On Tuesday, Dr. Anthony Fauci spoke to the New York Times about sports and the global pandemic.
The Q & A covered a lot of ground. He spoke about youth sports, the future of social distancing in stadiums, the economic fallout of no pro sports, and, of course, he gave his take about when sports can come back.
“Safety, for the players and for the fans, trumps everything.” Fauci told sportswriters James Wagner and Ken Belson. “If you can’t guarantee safety, then unfortunately you’re going to have to bite the bullet and say, ‘We may have to go without this sport for this season.’”
Reading through the interview, I couldn’t help but think, will Fauci’s opinions on the sports world get him fired?
The idea that some sports should remain on pause for a year is new for Fauci, whose words contradict what he has said in the past.
Weeks ago, he told Snapchat’s Peter Hamby that sports could come back safely in a fan-free, surveillanced environment. For Fauci, this best case scenario is still a possibility. But now, according to Fauci, it is starting to look less realistic.
“What we need to do is get it, as a country and as individual locations, under control. That sometimes takes longer than you would like, and if we let our desire to prematurely get back to normal, we can only get ourselves right back in the same hole we were in a few weeks ago.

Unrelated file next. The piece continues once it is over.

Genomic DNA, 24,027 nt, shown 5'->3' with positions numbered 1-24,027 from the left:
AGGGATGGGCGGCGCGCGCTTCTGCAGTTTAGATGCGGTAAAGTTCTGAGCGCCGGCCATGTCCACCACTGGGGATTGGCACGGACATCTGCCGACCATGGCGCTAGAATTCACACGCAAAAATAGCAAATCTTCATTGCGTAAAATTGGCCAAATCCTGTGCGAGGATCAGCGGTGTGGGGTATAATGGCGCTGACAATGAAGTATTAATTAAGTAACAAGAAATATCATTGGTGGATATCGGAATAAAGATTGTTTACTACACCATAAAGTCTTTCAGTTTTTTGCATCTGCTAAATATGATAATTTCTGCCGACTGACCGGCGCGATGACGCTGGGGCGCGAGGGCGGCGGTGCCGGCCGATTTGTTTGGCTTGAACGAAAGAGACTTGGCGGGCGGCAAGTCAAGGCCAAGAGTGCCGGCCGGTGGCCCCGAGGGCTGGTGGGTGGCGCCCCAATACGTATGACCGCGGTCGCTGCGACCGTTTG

We’ve got to make sure that when we try to get back to normal, including being able to play baseball in the summer and football in the fall and basketball in the winter, that when we do come back to some form of normality, we do it gradually and carefully. And when cases do start to rebound — which they will, no doubt — that we have the capability of identifying, isolating and contact tracing.”
Getting back to “normal” for Fauci may be at odds with his boss, President Trump. Trumps’s version of normal includes 110,000 Alabama Football fans in Bryant-Denny Stadium this fall.
Trump desperately wants sports back. But not merely for the games. It’s the idea of sports and what it can offer to his political ethos. He needs to complain about the NFL going “soft.” He needs to curse out black players who kneel on the sidelines. He needs to masquerade sexually predatory behavior as “locker room talk.” And he needs to be paraded and applauded at mega events.
This kind of “normal” is great for Trump and his base, but maybe not for Fauci.
This month, there were rumors that Fauci’s 35-year run as director of the National Institute of Allergy and Infections Diseases could be coming to end. Those rumors reached a boiling point when Trump retweeted a user who wrote #FireFauci in a tweet.
Clearly, the President does not have a problem firing anyone in his way. Dr Fauci is no exception.
If sports are not back by the fall, don’t expect Fauci to be invited back to the White House.